In fact, many entrepreneurs and small business owners don’t know about Qualified Opportunity Funds. If a business is located in an opportunity zone it is eligible for direct funding by reaching out to the QOFs with a specific request for funding.

More than any investment plan that’s come before, I believe opportunity zones have the greatest capacity for positive social and economic impact. Spread out over many communities, these investments can help our nation flourish as a whole.

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Business Marketing

Gloves that translate sign language in real time

(BUSINESS MARKETING) A new wearable tech translates American Sign Language into audible English in real time.

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Advancements in technology never cease to amaze. The same is true right this moment as a new technology has been released that helps translate American Sign Language (ASL) signs into spoken English in real time.

This technology comes in the form of a hand glove – similar looking on the front side to what one would wear in the winter, but much more advanced when in view of the palm. The palm side of the glove contains sensors on the wearer to identify each word, phrase, or letter that they form via ASL, and is then translated into audible English via an app that coincides with the glove.

This is all done in real time and allows for instant communication without the need for a human translator. The signals are translated at a rate of one word per second.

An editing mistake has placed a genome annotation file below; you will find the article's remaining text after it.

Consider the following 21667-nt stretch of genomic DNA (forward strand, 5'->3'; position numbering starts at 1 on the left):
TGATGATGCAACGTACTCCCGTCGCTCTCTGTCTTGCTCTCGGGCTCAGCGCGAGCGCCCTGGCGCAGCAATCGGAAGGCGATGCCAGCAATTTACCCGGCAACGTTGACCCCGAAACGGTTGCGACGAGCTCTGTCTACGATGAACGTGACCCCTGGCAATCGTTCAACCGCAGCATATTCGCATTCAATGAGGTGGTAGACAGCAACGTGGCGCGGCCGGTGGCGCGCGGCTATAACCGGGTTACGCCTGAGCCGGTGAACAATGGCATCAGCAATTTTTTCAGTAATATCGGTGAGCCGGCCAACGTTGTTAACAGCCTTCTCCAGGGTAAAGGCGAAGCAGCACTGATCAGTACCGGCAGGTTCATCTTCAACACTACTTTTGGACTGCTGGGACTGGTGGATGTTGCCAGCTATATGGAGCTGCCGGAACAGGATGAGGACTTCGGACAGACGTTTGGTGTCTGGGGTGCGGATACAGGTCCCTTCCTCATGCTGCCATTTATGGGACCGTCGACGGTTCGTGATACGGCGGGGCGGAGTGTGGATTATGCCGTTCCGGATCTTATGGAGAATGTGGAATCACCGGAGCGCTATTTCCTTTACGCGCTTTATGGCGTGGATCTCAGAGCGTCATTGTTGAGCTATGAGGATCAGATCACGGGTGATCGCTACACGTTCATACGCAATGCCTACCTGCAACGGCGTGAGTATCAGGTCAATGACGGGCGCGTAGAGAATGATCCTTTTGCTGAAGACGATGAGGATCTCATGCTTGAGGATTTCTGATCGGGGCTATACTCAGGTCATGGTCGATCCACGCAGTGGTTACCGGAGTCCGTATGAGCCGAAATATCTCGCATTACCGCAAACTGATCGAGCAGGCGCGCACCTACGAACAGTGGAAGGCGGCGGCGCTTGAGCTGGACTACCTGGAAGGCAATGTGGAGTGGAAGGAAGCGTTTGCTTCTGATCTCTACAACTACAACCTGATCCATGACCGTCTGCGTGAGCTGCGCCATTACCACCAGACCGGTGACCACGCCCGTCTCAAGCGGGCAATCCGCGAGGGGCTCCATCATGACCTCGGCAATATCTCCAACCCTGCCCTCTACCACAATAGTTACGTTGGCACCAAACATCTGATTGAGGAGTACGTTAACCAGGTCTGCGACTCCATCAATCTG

The project was developed by scientists at UCLA. “Our hope is that this opens up an easy way for people who use sign language to communicate directly with non-signers without needing someone else to translate for them,” said lead researcher Jun Chen.

The hope is to make communication easier for those who rely on ASL, and to help those unfamiliar with ASL adapt to the signs. It is thought that between 250,000 and 500,000 people in the United States use ASL. As of now, the glove does not translate British Sign Language – the other form a sign language that utilizes English.

According to CNN, the researchers also added adhesive sensors to the faces of people used to test the device — between their eyebrows and on one side of their mouths — to capture facial expressions that are a part of American Sign Language. However, this facet of the technology is not loved by all.

“The tech is redundant because deaf signers already make extensive use of text-to-speech or text translation software on their phones, or simply write with pen and paper, or even gesture clearly,” said Gabrielle Hodge, a deaf post-doctoral researcher from the Deafness Cognition and Language Research Centre (DCAL) at University College London. “There is nothing wrong with these forms of communication.”

What are your thoughts on this advancement? Comment below!